Greater Des Moines and Ames Iowa

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Buy Tires Online has been providing brake service for over 25 years in the Greater Des Moines and Ames communities

Make sure you look for the ASE patch on your
mechanic's uniform

The most important part of caring for brakes in your car is to make sure an ASE certified technician is doing the work. Braking technology has come a long way since the inception of the automobile and continues to evolve. This is even more of a reason to be picky when it comes to who you hire to work on your brakes.

To ensure you have a safe driving experience and braking system, our ASE certified technicians use the Motorist Assurance Program Uniform Inspection Guidelines to assess the following:

  • Disc brake rotors and pads, calipers, and hardware
  • Brake drums and shoes, wheel cylinders, and return springs
  • Parking brake cables
  • Hydraulic system including the master cylinder, brake fluid and hoses, and the power booster

Brake systems can vary by make and model, but you will always find disc brakes in the front of the vehicle and either a disk or drum brakes in the rear. A network of hoses and tubes connect your brakes to each wheel and the master cylinder while supplying everything with hydraulic (brake) fluid.

Your braking equipment is made up of two things: 1) hydraulics and 2) friction materials. When pressing down on your brake pedal, a lot happens -- more than we have space here to mention. Essentially, hydraulics and friction materials work together in a "brake ballet" of sorts to help your 2,000-pound vehicle come to a halt, even at a high speed. Here is a simple breakdown of how your brake parts collaborate with each other:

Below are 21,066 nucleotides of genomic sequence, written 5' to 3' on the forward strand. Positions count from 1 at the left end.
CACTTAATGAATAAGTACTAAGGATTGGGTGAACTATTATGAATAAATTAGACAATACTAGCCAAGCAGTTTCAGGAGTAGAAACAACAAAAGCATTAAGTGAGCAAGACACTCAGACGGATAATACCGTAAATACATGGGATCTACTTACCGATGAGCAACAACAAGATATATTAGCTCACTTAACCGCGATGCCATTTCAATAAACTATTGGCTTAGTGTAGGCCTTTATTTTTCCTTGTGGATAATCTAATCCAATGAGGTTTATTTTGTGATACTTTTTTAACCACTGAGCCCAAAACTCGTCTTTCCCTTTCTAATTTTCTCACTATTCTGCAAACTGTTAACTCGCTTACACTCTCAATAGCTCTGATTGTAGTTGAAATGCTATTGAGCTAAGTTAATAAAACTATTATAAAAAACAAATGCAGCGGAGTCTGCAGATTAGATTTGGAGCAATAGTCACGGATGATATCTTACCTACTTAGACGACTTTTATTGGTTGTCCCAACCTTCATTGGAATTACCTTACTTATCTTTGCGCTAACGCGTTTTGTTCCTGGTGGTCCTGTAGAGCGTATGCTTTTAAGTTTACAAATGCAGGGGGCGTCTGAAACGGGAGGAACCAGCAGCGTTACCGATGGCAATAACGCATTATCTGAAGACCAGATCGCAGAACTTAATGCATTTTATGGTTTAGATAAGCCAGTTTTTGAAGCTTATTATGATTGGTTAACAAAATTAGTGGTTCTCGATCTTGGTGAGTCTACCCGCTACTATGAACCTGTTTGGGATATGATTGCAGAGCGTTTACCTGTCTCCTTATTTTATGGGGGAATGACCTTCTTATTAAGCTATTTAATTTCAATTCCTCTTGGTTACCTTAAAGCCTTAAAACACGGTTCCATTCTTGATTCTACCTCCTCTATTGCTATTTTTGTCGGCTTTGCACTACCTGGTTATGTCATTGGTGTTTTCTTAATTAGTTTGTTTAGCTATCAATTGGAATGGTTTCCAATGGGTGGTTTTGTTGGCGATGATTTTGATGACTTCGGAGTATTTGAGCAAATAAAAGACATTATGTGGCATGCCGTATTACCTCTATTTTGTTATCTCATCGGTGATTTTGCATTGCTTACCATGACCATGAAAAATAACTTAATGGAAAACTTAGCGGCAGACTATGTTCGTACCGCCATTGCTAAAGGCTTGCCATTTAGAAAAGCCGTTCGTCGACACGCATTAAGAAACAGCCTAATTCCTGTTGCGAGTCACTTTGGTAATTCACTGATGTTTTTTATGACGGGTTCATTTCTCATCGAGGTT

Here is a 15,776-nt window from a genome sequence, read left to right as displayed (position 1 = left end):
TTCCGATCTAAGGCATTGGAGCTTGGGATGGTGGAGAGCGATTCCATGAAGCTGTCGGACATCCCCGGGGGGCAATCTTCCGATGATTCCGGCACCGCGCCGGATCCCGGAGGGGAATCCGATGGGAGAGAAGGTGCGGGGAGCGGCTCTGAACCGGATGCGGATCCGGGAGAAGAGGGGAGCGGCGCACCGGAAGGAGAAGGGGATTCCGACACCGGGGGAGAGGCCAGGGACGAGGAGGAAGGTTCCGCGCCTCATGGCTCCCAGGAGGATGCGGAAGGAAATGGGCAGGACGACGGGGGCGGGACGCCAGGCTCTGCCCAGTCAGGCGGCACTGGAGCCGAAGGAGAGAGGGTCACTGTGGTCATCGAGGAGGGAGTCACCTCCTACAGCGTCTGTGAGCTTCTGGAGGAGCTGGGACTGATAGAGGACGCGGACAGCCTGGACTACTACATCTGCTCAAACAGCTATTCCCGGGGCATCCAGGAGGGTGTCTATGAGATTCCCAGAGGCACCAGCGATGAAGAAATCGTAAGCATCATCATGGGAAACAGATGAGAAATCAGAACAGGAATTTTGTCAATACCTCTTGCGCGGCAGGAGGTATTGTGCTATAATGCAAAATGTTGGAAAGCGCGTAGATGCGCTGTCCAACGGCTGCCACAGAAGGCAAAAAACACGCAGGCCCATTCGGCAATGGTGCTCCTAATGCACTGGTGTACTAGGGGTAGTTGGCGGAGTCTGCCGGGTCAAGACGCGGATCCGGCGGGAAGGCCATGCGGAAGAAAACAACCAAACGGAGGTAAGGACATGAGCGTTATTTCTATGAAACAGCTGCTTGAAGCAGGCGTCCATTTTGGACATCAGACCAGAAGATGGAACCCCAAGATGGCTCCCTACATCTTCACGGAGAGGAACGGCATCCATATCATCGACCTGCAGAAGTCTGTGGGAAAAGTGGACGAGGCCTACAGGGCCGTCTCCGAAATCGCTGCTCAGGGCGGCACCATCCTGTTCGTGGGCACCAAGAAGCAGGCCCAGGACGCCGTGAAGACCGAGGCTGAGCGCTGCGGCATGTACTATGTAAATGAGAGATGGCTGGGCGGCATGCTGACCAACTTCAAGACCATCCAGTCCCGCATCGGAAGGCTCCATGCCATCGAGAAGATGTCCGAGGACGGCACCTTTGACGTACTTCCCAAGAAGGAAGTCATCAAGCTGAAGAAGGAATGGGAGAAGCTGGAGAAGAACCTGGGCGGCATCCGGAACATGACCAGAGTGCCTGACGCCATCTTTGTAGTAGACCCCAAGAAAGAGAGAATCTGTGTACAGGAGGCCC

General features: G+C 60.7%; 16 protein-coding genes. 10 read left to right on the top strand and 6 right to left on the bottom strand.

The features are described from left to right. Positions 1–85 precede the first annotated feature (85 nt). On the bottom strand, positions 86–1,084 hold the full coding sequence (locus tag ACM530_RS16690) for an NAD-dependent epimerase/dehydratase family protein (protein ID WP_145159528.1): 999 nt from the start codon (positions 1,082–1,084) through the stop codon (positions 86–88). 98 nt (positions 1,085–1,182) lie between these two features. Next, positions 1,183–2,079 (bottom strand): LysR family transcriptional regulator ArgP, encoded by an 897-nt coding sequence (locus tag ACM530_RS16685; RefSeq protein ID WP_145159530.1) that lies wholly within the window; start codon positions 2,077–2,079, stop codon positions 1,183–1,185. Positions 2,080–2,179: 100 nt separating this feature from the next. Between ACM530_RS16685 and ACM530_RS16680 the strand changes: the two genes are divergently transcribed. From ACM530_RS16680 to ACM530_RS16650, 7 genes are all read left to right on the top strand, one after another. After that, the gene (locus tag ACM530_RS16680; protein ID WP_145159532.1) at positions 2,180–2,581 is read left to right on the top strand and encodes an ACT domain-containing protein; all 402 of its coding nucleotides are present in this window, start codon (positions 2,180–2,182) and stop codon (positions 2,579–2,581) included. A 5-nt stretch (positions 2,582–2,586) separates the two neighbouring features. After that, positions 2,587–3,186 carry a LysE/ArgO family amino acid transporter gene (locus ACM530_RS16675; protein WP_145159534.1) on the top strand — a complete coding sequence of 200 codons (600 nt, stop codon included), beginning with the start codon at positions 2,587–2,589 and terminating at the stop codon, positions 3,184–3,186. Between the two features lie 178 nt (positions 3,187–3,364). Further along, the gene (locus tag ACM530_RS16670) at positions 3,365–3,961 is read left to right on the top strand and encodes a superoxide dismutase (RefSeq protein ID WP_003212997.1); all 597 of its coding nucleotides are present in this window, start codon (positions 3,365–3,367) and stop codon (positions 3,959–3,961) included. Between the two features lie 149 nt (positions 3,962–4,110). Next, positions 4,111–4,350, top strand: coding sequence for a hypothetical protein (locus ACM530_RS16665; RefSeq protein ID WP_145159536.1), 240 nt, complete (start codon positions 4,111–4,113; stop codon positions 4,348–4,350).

1) Hydraulics -- includes the master cylinder, brake lines and hoses, and wheel cylinders and calipers.

The master cylinder turns the physical pressure applied by your foot into hydraulic pressure. In the meantime, brake fluid is directed to your wheel brakes by a system of hoses and brake lines. Wheel cylinders then start working to force pistons out, which pushes the brake shoes into the brake drum. Calipers squeeze brake pads onto the "rotor" to stop your car. Together, these components apply pressure to friction materials.

2) Friction Materials -- includes the disc brake pads and drum brake shoes.

A disc brake uses brake fluid to push pressure into a caliper, where it presses against a piston. Following that, the piston then squeezes two brake pads against the rotor, forcing it to stop. A brake shoe is a steel shoe with friction material attached.

Bad braking can occur when hydraulic fluid is contaminated with air. The solution? There are bleeder screws located at each wheel cylinder that are detached to bleed the brake system. This removes any unnecessary air found in your braking system.

Our ASE certified technicians would be more than happy to give you more information about your braking system, just ask!

For a free estimate click here! Request an appointment with us today!

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